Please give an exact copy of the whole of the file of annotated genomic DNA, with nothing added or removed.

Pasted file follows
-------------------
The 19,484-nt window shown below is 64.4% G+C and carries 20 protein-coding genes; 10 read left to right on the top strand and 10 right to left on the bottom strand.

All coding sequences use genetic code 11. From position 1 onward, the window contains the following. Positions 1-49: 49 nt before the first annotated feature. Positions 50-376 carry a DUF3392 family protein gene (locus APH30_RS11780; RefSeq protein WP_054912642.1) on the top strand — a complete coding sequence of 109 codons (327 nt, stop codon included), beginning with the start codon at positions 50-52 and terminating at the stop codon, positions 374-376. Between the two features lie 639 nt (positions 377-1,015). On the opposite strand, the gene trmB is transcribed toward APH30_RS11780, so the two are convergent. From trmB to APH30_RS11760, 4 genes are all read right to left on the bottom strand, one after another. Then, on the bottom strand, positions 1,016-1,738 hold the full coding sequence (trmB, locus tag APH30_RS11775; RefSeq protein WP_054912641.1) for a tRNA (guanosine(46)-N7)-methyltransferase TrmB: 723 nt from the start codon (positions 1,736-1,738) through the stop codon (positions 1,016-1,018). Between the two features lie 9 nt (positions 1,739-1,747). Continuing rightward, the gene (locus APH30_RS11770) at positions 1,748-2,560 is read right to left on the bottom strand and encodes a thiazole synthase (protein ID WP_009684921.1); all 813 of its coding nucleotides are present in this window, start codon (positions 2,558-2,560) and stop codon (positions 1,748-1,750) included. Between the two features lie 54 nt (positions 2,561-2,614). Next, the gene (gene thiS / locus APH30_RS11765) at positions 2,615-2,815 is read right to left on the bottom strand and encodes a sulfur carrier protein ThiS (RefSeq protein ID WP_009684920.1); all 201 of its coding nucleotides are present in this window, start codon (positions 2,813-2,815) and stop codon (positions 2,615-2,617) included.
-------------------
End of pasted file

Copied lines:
The 19,484-nt window shown below is 64.4% G+C and carries 20 protein-coding genes; 10 read left to right on the top strand and 10 right to left on the bottom strand.

All coding sequences use genetic code 11. From position 1 onward, the window contains the following. Positions 1-49: 49 nt before the first annotated feature. Positions 50-376 carry a DUF3392 family protein gene (locus APH30_RS11780; RefSeq protein WP_054912642.1) on the top strand — a complete coding sequence of 109 codons (327 nt, stop codon included), beginning with the start codon at positions 50-52 and terminating at the stop codon, positions 374-376. Between the two features lie 639 nt (positions 377-1,015). On the opposite strand, the gene trmB is transcribed toward APH30_RS11780, so the two are convergent. From trmB to APH30_RS11760, 4 genes are all read right to left on the bottom strand, one after another. Then, on the bottom strand, positions 1,016-1,738 hold the full coding sequence (trmB, locus tag APH30_RS11775; RefSeq protein WP_054912641.1) for a tRNA (guanosine(46)-N7)-methyltransferase TrmB: 723 nt from the start codon (positions 1,736-1,738) through the stop codon (positions 1,016-1,018). Between the two features lie 9 nt (positions 1,739-1,747). Continuing rightward, the gene (locus APH30_RS11770) at positions 1,748-2,560 is read right to left on the bottom strand and encodes a thiazole synthase (protein ID WP_009684921.1); all 813 of its coding nucleotides are present in this window, start codon (positions 2,558-2,560) and stop codon (positions 1,748-1,750) included. Between the two features lie 54 nt (positions 2,561-2,614). Next, the gene (gene thiS / locus APH30_RS11765) at positions 2,615-2,815 is read right to left on the bottom strand and encodes a sulfur carrier protein ThiS (RefSeq protein ID WP_009684920.1); all 201 of its coding nucleotides are present in this window, start codon (positions 2,813-2,815) and stop codon (positions 2,615-2,617) included.